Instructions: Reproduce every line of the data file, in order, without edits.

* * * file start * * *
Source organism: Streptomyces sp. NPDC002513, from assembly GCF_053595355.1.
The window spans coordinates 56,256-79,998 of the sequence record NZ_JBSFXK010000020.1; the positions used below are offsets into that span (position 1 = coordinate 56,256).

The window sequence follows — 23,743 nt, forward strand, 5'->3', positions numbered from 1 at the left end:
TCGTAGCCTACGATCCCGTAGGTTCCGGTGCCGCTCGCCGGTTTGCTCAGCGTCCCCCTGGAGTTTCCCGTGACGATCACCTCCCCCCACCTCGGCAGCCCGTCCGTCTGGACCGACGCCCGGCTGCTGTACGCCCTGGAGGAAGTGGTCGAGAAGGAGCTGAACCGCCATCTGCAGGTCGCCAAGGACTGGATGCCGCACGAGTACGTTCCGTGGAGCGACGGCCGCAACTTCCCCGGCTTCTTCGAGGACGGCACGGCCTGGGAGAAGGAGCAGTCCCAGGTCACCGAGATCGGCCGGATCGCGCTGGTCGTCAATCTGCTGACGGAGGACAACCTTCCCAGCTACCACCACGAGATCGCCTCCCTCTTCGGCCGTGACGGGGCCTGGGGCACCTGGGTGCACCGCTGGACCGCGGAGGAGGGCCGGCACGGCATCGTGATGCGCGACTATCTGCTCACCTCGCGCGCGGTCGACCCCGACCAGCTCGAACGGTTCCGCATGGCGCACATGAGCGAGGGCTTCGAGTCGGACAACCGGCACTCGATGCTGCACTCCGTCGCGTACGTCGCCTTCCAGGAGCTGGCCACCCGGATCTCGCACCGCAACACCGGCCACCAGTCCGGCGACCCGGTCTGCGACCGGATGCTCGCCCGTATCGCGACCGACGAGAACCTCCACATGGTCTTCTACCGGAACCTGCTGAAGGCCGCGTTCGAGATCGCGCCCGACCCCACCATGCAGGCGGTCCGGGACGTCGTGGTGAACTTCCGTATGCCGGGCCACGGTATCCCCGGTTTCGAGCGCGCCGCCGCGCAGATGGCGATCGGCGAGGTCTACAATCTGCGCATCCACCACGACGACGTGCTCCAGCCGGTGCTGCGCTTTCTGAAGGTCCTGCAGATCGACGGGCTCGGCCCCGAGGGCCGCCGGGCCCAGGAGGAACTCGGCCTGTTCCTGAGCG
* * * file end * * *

Source organism: Streptomyces sp. NPDC002513, from assembly GCF_053595355.1.
The window spans coordinates 56,256-79,998 of the sequence record NZ_JBSFXK010000020.1; the positions used below are offsets into that span (position 1 = coordinate 56,256).

The window sequence follows — 23,743 nt, forward strand, 5'->3', positions numbered from 1 at the left end:
TCGTAGCCTACGATCCCGTAGGTTCCGGTGCCGCTCGCCGGTTTGCTCAGCGTCCCCCTGGAGTTTCCCGTGACGATCACCTCCCCCCACCTCGGCAGCCCGTCCGTCTGGACCGACGCCCGGCTGCTGTACGCCCTGGAGGAAGTGGTCGAGAAGGAGCTGAACCGCCATCTGCAGGTCGCCAAGGACTGGATGCCGCACGAGTACGTTCCGTGGAGCGACGGCCGCAACTTCCCCGGCTTCTTCGAGGACGGCACGGCCTGGGAGAAGGAGCAGTCCCAGGTCACCGAGATCGGCCGGATCGCGCTGGTCGTCAATCTGCTGACGGAGGACAACCTTCCCAGCTACCACCACGAGATCGCCTCCCTCTTCGGCCGTGACGGGGCCTGGGGCACCTGGGTGCACCGCTGGACCGCGGAGGAGGGCCGGCACGGCATCGTGATGCGCGACTATCTGCTCACCTCGCGCGCGGTCGACCCCGACCAGCTCGAACGGTTCCGCATGGCGCACATGAGCGAGGGCTTCGAGTCGGACAACCGGCACTCGATGCTGCACTCCGTCGCGTACGTCGCCTTCCAGGAGCTGGCCACCCGGATCTCGCACCGCAACACCGGCCACCAGTCCGGCGACCCGGTCTGCGACCGGATGCTCGCCCGTATCGCGACCGACGAGAACCTCCACATGGTCTTCTACCGGAACCTGCTGAAGGCCGCGTTCGAGATCGCGCCCGACCCCACCATGCAGGCGGTCCGGGACGTCGTGGTGAACTTCCGTATGCCGGGCCACGGTATCCCCGGTTTCGAGCGCGCCGCCGCGCAGATGGCGATCGGCGAGGTCTACAATCTGCGCATCCACCACGACGACGTGCTCCAGCCGGTGCTGCGCTTTCTGAAGGTCCTGCAGATCGACGGGCTCGGCCCCGAGGGCCGCCGGGCCCAGGAGGAACTCGGCCTGTTCCTGAGCG